Yousef Gamal El-Din is the host of CNBC's Access: Middle East. He is also the channel's regional correspondent and regularly contributes analysis for CNBC.com.
Although based in Dubai, Yousef travels across the Middle East and North Africa in pursuit of market moving stories. He has reported on major events throughout the Arab World for CNBC's signature programs, from Squawk Box to Closing Bell.
At the peak of the violent 2011 and 2013 uprisings in Egypt, Yousef was on the ground in Tahrir Square, providing unprecedented coverage for the network in the toughest of circumstances. His coverage of the Arab Spring, financial markets, and the region's economic trends have been an important component of CNBC programing.
He has also been on assignment for NBC News and MSNBC,appearing on programs such as "Nightly News with Brian Williams", the top network evening newscast in the United States.
When not on-air, Yousef often moderates at conferences and private sessions, including the World Economic Forum.
In more than six years of live television, Yousef has interviewed top regional and international leaders in politics and business.For two years, he co-anchored Capital Connection, a daily show serving as the bridge between markets in Asia, Europe and the US. Prior to joining CNBC in early 2010, Yousef was an anchor for Egyptian Television.
Yousef graduated Summa Cum Laude from the American University in Cairo, with both a B.A. and M.A. in journalism. A native of the region, he is fluent in English, Arabic, German and formerly, French.
Anti-government protestors calling for political reform burned tires as a controversial Formula One race was held in Bahrain on Sunday.
As drivers and teams prepare to travel to the Kingdom of Bahrain for the fourth race of the season, protests in the capital Manama reflect a political situation that is far from resolved. And it isn’t the first time Formula 1 has courted international condemnation in order to keep its racing schedule.
The nomination of a senior member of the Muslim Brotherhood to run in Egypt's presidential race has further clouded an already complex political transition, making an immediate economic recovery less likely and heightening the risk of a currency crisis, according to analysts.
New information suggests that Iran’s oil production may not have fallen as much as other industry reports have speculated. The latest publication of data by the Joint Organizations Data Initiative (JODI) published on Sunday showed Iran produced 3.72 million barrels per day in January, marking the highest output since December 2008.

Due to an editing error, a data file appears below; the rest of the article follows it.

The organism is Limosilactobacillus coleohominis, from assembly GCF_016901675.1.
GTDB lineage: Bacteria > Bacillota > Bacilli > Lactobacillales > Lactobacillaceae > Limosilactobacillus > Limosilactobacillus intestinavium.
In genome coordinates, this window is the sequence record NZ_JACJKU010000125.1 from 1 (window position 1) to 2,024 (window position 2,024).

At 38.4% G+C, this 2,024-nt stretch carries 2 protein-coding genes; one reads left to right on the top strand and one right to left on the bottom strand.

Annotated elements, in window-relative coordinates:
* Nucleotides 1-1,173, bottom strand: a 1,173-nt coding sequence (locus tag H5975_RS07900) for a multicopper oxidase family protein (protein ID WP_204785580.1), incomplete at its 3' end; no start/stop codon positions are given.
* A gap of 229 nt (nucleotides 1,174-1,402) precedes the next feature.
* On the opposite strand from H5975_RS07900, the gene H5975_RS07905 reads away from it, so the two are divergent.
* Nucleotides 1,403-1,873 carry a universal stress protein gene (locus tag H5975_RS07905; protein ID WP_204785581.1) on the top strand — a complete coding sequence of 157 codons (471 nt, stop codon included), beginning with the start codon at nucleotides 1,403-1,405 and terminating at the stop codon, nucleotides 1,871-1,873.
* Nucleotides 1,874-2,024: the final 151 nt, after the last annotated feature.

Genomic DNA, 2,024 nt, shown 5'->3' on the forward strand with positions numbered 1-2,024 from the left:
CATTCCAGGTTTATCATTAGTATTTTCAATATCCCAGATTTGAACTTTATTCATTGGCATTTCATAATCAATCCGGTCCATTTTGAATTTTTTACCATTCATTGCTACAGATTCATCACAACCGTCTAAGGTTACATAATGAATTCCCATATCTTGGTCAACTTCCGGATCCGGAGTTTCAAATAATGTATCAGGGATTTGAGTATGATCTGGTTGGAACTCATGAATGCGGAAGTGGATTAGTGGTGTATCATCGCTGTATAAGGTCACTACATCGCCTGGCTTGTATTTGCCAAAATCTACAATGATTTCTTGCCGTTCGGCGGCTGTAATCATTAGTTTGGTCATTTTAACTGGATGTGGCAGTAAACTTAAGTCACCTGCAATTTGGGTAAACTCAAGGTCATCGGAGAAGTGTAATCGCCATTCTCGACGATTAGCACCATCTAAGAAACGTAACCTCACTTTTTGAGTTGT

The 13th International Energy Forum (IEF) kicks off on Tuesday in Kuwait City, bringing to the table energy ministers from 88 countries around the world representing some 90 percent of global supply and demand
The sudden spike in oil prices following Thursday's report of a pipeline explosion in Saudi Arabia highlights how nervous traders are about turmoil in the region.
Iranians head to the polls on Friday for the first time since disputed presidential elections in 2009, and although most experts do not believe this week's parliamentary elections will witness similar tension, it may still prove a crucial turning point in a domestic power struggle that has been in the making for years.
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Samer Khoury, president of the Consolidated Contractors Company (CCC), discusses the challenges facing businesses in the Middle East due to political instability.
The chief executive of Qatar's largest private commercial bank, R Seetharaman tells CNBC how he plans to reclaim lost market share and go global.
As many governments struggle to provide quality in the classroom, global private education provider GEMS is looking to expand aggressively. The firm's chairman, Sunny Varkey, outlines the long-term goals and explains why making profit from running schools is not a bad thing.